‘Finally – even after the catastrophes of Iraq and Libya – there is almost no awareness among US policymakers of the fact that US attempts to change the regimes of other countries are likely to be seen not only by the elites of those countries but also by their populations as leading to – and intended to lead to – the destruction of the state itself, leading to disaster for its society and population. When the Communist regime in the USSR collapsed (though only in part under Western pressure), it took the Soviet state with it. The Russian state came close to following suit in the years that followed, Russia was reduced to impotence on the world stage, and large parts of the Russian and other populations suffered economic and social disaster. Remembering their own past experiences with state collapse, warlordism, famine and foreign invasion, Chinese people looked at this awful spectacle and huddled closer to the Chinese state – one that they may dislike in many ways, but which they certainly trust more than anything America has to offer – especially given the apparent decay of democracy throughout the West.’

(https://nationalinterest.or... .)

I read with interest your piece back in June entitled ‘Putin Once Dreamed the American Dream’, reprinting Charles Heberle’s account of the ‘Transforming Subjects Into Citizens’ project, and the attitude of some people close to Putin to it.

(See https://patrickarmstrong.ca... .)

One of the things which struck me was that the question why the American Revolution succeeded, and so many others failed, which was concerning the intellectuals to whom Heberle talked, is one of the central questions of modern political thought, from Tocqueville on.

(Indeed, the question of the preconditions for what might be called ‘constitutional’ government, has been central to ‘republican’ thought, ever since it was revived by Italian thinkers, including prominently Machiavelli, when the ‘Renaissance’ made them reactivate and rework debates from ancient Rome and Greece.)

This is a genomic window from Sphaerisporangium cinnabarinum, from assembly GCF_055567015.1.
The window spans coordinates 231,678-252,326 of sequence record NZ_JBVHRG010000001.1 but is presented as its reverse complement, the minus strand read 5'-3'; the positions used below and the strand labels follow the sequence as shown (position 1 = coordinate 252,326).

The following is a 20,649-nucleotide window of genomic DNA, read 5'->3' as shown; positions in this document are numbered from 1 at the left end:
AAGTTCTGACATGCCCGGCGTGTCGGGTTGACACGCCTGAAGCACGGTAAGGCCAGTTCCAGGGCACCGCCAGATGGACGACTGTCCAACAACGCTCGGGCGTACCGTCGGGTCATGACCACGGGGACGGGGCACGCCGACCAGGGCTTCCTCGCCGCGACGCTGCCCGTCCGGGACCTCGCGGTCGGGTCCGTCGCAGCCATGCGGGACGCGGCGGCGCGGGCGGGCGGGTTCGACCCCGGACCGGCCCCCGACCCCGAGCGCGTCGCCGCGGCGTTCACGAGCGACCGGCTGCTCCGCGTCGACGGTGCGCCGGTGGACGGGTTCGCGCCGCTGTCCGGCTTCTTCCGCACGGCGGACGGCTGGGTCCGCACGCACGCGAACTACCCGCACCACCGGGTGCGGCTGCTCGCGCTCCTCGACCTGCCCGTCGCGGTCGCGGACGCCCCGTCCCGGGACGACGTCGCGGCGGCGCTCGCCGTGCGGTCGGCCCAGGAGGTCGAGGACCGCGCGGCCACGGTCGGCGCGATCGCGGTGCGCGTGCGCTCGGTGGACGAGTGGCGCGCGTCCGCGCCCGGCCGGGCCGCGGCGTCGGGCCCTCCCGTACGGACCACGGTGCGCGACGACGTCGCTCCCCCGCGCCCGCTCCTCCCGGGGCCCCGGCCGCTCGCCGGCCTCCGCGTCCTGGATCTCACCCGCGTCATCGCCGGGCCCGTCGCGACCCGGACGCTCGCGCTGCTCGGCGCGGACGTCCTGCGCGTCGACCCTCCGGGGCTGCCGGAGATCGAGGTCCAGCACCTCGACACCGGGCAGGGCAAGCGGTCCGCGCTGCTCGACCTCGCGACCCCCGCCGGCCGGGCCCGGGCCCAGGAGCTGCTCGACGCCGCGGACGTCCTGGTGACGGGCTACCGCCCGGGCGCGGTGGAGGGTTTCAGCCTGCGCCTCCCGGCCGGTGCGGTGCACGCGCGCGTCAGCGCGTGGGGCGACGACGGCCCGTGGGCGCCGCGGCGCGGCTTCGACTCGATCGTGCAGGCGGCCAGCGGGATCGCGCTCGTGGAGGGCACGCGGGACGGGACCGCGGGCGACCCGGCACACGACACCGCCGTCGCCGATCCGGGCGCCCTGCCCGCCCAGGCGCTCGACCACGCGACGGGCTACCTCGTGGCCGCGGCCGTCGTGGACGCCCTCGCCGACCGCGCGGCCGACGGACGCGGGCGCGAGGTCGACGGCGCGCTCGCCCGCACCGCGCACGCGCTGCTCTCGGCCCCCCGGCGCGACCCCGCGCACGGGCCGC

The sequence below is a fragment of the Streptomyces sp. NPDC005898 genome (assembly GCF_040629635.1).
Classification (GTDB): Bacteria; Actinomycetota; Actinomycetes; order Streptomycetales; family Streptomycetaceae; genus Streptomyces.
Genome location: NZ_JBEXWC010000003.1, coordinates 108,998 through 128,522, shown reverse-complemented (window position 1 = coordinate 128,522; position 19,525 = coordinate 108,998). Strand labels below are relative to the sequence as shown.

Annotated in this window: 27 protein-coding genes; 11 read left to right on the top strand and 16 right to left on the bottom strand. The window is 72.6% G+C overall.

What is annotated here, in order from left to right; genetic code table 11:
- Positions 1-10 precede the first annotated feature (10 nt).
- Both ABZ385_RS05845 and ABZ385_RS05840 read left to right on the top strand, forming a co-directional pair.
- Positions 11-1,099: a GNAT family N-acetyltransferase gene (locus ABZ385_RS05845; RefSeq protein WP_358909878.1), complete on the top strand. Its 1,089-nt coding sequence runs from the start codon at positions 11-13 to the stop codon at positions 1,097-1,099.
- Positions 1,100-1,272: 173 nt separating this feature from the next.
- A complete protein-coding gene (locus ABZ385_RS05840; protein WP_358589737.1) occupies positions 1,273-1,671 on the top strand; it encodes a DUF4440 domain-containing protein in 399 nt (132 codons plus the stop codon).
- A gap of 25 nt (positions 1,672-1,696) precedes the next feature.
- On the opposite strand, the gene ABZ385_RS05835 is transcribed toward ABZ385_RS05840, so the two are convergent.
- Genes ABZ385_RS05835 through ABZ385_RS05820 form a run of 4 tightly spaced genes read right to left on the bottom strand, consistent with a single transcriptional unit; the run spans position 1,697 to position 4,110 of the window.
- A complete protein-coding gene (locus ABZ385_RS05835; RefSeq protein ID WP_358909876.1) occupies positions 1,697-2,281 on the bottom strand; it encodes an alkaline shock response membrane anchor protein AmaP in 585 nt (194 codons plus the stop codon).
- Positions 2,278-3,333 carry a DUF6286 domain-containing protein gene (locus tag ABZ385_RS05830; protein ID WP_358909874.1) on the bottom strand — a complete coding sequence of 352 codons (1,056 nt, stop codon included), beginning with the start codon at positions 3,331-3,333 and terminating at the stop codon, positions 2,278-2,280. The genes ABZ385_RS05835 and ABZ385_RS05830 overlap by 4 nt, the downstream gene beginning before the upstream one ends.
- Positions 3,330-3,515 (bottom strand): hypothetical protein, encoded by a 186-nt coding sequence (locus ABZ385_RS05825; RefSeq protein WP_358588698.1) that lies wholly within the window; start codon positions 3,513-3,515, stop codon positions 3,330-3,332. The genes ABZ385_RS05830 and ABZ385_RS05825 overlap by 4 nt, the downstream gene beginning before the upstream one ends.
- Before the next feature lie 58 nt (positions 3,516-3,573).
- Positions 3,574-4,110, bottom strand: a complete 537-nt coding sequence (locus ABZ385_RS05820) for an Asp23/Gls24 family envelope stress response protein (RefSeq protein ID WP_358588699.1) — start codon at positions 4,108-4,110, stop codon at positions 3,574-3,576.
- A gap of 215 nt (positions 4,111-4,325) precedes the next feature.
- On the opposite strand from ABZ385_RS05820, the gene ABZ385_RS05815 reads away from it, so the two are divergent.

However, to hark back to the anxieties expressed by Lieven, nothing in the analysis of the great French thinker necessary guarantees that the success of ‘Democracy in America’ is stable and permanent, or indeed that the relatively civilised order of the post-war ‘Pax Americana’ is necessarily durable in Western Europe.

Also in June, Sergei Karaganov published a piece in ‘Russia in Global Affairs’, of which he is publisher, entitled ‘Ideology of Eastward Turn.’ A paragraph that struck me:

‘Russian society should by no means abdicate from its mostly European culture. But it should certainly stop being afraid, let alone feel ashamed, of its Asianism. It should be remembered that from the standpoint of prevailing social mentality and society’s attitude to the authorities Russia, just as China and many other Asian states, are offspring of Chengiss Khan’s Empire. This is no reason for throwing up hands in despair or for beginning to despise one’s own people, contrary to what many members of intelligencia sometimes do. It should be accepted as a fact of life and used as a strength. The more so, since amid the harsh competitive environment of the modern world the authoritarian type of government – in the context of a market economy and equitable military potentials – is certainly far more effective than modern democracy. This is what our Western partners find so worrisome. Of course, we should bear in mind that authoritarianism – just like democracy – may lead to stagnation and degradation. Russia is certainly confronted with such a risk.’

Unlike you, I cannot claim serious expertise on Russia. But, as a reasonably alert generalist television current affairs producer, I took note of the indications which were emerging in the course of 1987 that the Gorbachev ‘new thinking’ was underpinned by a realisation that Soviet institutions and ideas had become fundamentally dysfunctional, to which you have referred repeatedly over the years.

And, after long tedious months trying interest the powers that were in British broadcasting in what was happening, I ended up producing a couple of programmes for BBC Radio in February/March 1989 in which we interviewed some of the leading ‘new thinkers’, among them Karaganov’s then immediate superior at the Institute of Europe, Vitaly Zhurkin.

At the Institute for the USA and Canada, by contrast, we did not interview its head, Georgiy Arbatov, but his deputy, Andrei Kokoshin, and one of the latter’s mentors on military matters and collaborators General-Mayor Valentin Larionov, who I later realised had earlier been one of the foremost Soviet nuclear strategists. (At the Institute for World Economy and International Relations, we interviewed Arbatov’s son, Alexei.)